1. Can you explain why doing interior renovations, such as insulating concrete block foundation walls, may not be a good idea?

Foundation walls of this type, especially older ones, need to “breathe”. There needs to be a place where the moisture can escape. Moisture from the outside will pass through the blocks due to the porous nature of the block material. From the inside, the blocks use the interior heat to dry and evaporate the moisture contained within them. This process will increase the humidity level in the basement, but that’s a whole other topic!

So, insulating walls with urethane, extruded or expanded polystyrene, or fibreglass insulation with a vapour barrier, limits the amount of heat reaching the wall and traps moisture in the blocks. In addition, insulation also limits the heat loss that can be directed through the ground to the outside. The escaping heat was preventing or limiting the freezing of the soil around the foundation since construction. If there is no frost outside, there is usually no frost pressure, and the blocks can therefore survive for a very long time.

  1. Are damages caused by adding insulation worse in cold, dry winters or in mild, rainy winters?

A cold, dry winter is often less harsh on the foundation, but this depends on the type of soil along the foundation. If you have frost-susceptible soil and poor drainage, most of the problems observed are related to soil expansion occurring when the heat loss from the interior has been eliminated. With gravel or sand backfill and a good foundation drain, wall insulation will usually not cause problems with a cold continuous winter and a good snow cover.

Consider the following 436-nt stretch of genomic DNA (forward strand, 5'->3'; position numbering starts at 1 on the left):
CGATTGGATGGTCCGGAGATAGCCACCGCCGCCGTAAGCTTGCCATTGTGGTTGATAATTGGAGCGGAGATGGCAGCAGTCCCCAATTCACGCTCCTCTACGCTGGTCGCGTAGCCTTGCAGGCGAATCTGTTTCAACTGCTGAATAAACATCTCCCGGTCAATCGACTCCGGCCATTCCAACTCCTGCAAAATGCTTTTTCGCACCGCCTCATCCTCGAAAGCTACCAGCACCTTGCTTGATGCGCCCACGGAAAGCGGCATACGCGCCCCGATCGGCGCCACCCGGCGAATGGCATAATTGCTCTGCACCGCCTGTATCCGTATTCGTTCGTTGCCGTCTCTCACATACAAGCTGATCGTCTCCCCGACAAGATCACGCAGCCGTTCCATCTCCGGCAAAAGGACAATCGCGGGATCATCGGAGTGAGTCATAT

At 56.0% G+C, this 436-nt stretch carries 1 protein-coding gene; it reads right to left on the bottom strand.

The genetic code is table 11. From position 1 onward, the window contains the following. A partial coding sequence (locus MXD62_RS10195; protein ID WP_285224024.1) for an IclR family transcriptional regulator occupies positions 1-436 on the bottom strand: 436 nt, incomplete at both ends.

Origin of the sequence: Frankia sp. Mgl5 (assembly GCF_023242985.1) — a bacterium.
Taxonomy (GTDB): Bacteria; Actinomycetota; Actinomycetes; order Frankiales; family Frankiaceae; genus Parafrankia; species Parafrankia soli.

However, in a mild winter, and with winter rains, the water can stay on the surface longer because of the frozen ground and the reduced percolation. And, if there is a rapid drop in temperature after the rain, the water will freeze and push on the foundation walls. 

  1. In conclusion, is there a way to insulate a concrete block foundation without fear of causing its long-term degradation?

It is possible, but it is expensive! First, you need to limit the amount of water on the outside along the foundation walls. Good drainage is therefore necessary, as well as the waterproofing of the wall from the outside that will limit the amount of water that can penetrate the blocks.

It is also necessary to have non-frost-susceptible soil along the foundation (the backfill) and a good foundation drain. Afterwards, it is possible to insulate from the inside, without the risk of long-term damages, since no more water can freeze during the winter. If there is no water in the soil, there is no expansion on the outer side of the foundation walls, so no lateral thrust on the blocks.

Therefore, to save the planet and your wallet, you will have to invest at the start to save on heating costs now and on new foundations further down the road. This is something to think about!

For any additional questions on this matter or to discuss a claim with one of our experts, contact our Civil & Structural Engineering team.